Wardenaar, et al. also demonstrated in 2021 and 2022 that the skill associated with classifying urine colors visually carries some degree of error even in consistent lighting conditions (Wardenaar, 2021; Wardenaar, 2022).
Needless to say, other factors that could affect urine color chart classification could include variations in urine color charts, print paper or screen color variability, and urine collection cup material and size which all could influence color perception and correct classification (Wardenaar, 2021).
This all helps explain the conclusions of a 2021 systematic review that urine color is an acceptable urinary biomarker for hydration monitoring and diagnostic for dehydrated status, yet more evaluations should be done regarding the ability to properly classify and use this biomarker in real-life settings (Kostelnik, 2021).
This lack of precision and standardization of urine color as a hydration biomarker has likely held back the progression of research. Standardized, controlled urine color evaluations, when compared against USG and osmolality, actually reveal interesting insights that are not fully appreciated by practitioners measuring hydration status likely because of this lack of standardization.
For example, a 1998 study by Armstrong, et al. investigated urinary biomarkers of hydration status during dehydrating exercise and rehydration among 9 individuals over a 42-hour period (Armstrong, 1998). When measuring against the usual gold standard for total body water turnover, body mass change, the authors noted that “urine color tracked body water loss as effectively as, or more effectively than, urine osmolality and USG (Figure 3).”
In another study investigating urinary biomarkers’ diagnostic capability for detecting dehydration as defined as 2% loss in body mass, McKenzie et al. demonstrated in a study on 22 healthy, active men that urine color had a higher Area Under the Curve (AUC) in Receiver Operating Characteristic (ROC) analysis, a typical diagnostic analysis used among medical diagnostic device testing for assessing diagnostic quality using sensitivity and specificity, compared to USG (McKenzie, 2015).
These studies would seem to suggest that urine color could be superior to USG and osmolality when it comes to tracking the gold standard for hydration assessment (body mass change).
However, as all things related to the dynamic and complicated task of measuring hydration status, it is not so straightforward. The cause of dehydration, along with environmental conditions and multiple variables associated with the individual’s physiology at the time of testing, all contribute to the variety of research findings that seem to, at times, contradict each other.
Passive vs. Active Dehydration
One source of variability among USG and osmolality when compared to urine color is that these biomarkers represent slightly different physiological responses.
Regarding the physical measurement itself, USG and osmolality are often very closely related. Osmolality is a measure of all solutes in solution, while USG similarly measures solute concentration but will be biased towards the relative weight of solutes (i.e. larger molecules will push USG higher than smaller solutes).
Color is largely interpreted by the concentration of urochrome, which gives urine its yellowish color.
Fluid and solute concentration are controlled by a variety of different mechanisms the body has adapted to maintain fluid balance and keep blood plasma osmolality within a tight window. Arginine vasopressin is a hormone that largely controls fluid balance, while aldosterone largely controls sodium balance (Armstrong, 1998).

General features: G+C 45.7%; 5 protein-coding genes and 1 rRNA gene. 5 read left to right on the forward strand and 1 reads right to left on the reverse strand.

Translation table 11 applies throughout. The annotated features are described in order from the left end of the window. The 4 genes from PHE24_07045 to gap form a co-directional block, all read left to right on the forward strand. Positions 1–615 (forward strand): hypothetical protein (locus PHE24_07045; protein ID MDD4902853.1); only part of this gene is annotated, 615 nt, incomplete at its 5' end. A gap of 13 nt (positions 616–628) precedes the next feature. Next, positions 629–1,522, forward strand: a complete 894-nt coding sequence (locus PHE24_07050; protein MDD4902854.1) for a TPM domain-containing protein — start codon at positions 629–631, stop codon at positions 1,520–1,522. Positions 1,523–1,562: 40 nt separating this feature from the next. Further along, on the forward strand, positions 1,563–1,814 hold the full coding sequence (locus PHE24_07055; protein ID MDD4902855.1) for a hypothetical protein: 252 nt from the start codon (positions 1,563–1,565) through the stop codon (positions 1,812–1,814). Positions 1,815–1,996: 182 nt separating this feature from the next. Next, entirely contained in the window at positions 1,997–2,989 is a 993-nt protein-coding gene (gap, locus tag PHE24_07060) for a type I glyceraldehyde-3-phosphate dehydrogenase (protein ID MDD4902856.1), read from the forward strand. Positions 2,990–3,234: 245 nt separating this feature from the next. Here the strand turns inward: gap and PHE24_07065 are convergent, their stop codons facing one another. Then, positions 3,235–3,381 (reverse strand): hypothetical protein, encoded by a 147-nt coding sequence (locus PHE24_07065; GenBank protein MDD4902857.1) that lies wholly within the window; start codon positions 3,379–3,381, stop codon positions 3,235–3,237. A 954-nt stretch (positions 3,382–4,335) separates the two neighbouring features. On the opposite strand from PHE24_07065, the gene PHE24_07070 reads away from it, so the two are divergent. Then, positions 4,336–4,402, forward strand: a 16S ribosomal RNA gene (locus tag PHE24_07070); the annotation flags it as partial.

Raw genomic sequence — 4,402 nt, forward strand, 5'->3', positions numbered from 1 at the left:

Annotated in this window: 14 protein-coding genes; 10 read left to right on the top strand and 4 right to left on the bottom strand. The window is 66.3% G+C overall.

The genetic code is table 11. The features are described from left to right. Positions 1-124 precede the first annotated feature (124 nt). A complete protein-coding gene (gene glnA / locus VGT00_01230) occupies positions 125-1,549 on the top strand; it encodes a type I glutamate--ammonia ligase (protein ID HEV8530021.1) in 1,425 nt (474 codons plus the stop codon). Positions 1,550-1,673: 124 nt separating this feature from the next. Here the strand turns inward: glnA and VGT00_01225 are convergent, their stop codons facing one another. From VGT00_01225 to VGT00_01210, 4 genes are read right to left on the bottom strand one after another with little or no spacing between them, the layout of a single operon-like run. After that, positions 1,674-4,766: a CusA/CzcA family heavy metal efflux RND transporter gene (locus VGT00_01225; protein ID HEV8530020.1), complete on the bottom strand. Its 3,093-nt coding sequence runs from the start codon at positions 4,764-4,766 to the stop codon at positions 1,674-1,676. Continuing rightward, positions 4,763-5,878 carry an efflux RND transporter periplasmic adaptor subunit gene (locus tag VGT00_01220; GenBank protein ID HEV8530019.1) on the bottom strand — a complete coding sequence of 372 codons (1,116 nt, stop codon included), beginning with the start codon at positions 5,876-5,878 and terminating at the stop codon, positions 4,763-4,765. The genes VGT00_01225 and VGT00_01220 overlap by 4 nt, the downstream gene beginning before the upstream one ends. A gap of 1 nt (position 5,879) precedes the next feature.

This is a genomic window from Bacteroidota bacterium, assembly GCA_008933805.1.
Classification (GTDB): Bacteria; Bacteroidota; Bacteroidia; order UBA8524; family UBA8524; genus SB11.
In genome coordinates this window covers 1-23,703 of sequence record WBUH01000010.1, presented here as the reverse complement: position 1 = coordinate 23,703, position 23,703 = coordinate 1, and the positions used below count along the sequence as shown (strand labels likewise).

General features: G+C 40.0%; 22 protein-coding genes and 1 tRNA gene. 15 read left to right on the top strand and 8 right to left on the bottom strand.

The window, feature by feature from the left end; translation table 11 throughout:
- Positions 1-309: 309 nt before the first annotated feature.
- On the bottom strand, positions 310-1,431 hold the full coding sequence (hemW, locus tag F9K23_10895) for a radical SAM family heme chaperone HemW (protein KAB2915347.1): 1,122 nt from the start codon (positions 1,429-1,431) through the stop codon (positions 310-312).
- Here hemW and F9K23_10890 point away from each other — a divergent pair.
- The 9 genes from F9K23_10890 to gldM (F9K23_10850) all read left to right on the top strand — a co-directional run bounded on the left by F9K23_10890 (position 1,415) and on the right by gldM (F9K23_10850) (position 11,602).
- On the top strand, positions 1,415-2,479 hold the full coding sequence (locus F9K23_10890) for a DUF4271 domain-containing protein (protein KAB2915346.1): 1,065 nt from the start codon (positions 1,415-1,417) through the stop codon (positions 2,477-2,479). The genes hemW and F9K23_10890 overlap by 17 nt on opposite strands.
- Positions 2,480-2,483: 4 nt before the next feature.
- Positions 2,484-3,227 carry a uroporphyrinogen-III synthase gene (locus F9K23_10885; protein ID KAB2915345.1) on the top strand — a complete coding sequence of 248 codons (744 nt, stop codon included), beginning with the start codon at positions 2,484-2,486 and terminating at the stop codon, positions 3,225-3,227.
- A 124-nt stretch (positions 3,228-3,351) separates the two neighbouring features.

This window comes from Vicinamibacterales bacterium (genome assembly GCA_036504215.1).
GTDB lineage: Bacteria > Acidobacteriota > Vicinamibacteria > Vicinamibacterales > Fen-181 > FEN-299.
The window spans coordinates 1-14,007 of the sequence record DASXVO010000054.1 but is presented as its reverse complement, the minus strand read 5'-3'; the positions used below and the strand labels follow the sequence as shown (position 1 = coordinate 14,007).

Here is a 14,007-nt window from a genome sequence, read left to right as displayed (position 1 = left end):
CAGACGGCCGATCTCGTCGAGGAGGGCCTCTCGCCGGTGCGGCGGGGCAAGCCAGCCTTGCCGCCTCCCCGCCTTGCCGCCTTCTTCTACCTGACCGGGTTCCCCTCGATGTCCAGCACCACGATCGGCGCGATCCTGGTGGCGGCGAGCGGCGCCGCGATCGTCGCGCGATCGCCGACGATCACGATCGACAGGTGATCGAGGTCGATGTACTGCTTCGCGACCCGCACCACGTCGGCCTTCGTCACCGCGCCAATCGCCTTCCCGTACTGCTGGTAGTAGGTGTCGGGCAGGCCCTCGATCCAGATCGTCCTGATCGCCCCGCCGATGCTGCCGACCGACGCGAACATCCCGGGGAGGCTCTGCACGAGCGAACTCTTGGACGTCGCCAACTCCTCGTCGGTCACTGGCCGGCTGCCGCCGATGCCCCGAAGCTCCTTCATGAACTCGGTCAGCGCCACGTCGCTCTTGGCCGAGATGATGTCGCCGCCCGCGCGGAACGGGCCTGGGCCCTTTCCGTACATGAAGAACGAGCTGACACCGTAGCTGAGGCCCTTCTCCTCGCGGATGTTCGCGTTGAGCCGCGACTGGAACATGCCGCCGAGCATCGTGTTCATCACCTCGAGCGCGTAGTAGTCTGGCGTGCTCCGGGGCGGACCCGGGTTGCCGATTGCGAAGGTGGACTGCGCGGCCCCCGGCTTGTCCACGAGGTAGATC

Because the number and interplay of various organ systems involved in maintaining blood plasma volume under different kinds of stress, the various physiological markers of hydration vary in their relevance. In other words, the accuracy and appropriateness of the biomarker you choose to assess hydration status depends on the circumstances within which you are testing.
For example, the reason for experiencing dehydration, whether it be passively over time or actively during intense physical activity, changes the appropriateness of some of these different biomarkers (Munoz, 2013).
During passive dehydrating conditions only urinary biomarkers indicate total body water loss (Munoz, 2013). In a 2013 study by Perrier, et al., individuals who habitually drank on average 2 liters of water per day more than others still had similar blood plasma osmolality. On the other hand, during acute, intense physical activity, saliva osmolality and blood serum osmolality are the most accurate, along with serial measurements of USG, body mass change, and serum osmolality.
Passive dehydration naturally progresses at a slower rate than active, exercise-induced dehydration. This allows various fluid systems time to equilibrate as much as possible. Conversely, active dehydration during exercise causes more exaggerated changes to systems that regulate fluid retention and electrolyte distribution for thermoregulatory control and blood volume maintenance. This helps explain, in part, why biomarkers like urinary indices are more effective at monitoring hydration status during passive conditions, while biomarkers like blood plasma or serum osmolality are better during active dehydrating conditions.
Another reason active dehydration monitoring becomes more challenging is due to increases in a number of individualized, physiological parameters that affect variability in all of these biomarkers. For example, the degree of fitness level as well as your degree of heat acclimation are two significant drivers of biomarker variability for hydration monitoring.
An Automated Urine Hydration Chart
Intake Health's InFlow product provides automated urinalysis for hydration assessment in real-time via color analysis (Bender, 2022). Automation and control of urine color assessment removes many of the shortcomings and pitfalls previously encountered with urine color measurements described above. Particularly,
Variable lighting control: Variable external lighting changes the way colors look. InFlow performs the color analysis internally, shielding external light variability.
Variable container size: Color appears different when looking at different volumes. InFlow standardizes the urine volume during each measurement.
Variable urine color comparison charts: Either different sources of color charts or different printer or paper quality can produce variable comparison charts. InFlow measures color directly for consistent comparisons.
Variability in individual skill and physiology: Individuals have variability in vision quality (color-blindness) as well as skill in observing and matching colors. InFlow automates this process and removes user burden and requirement of manual color-matching.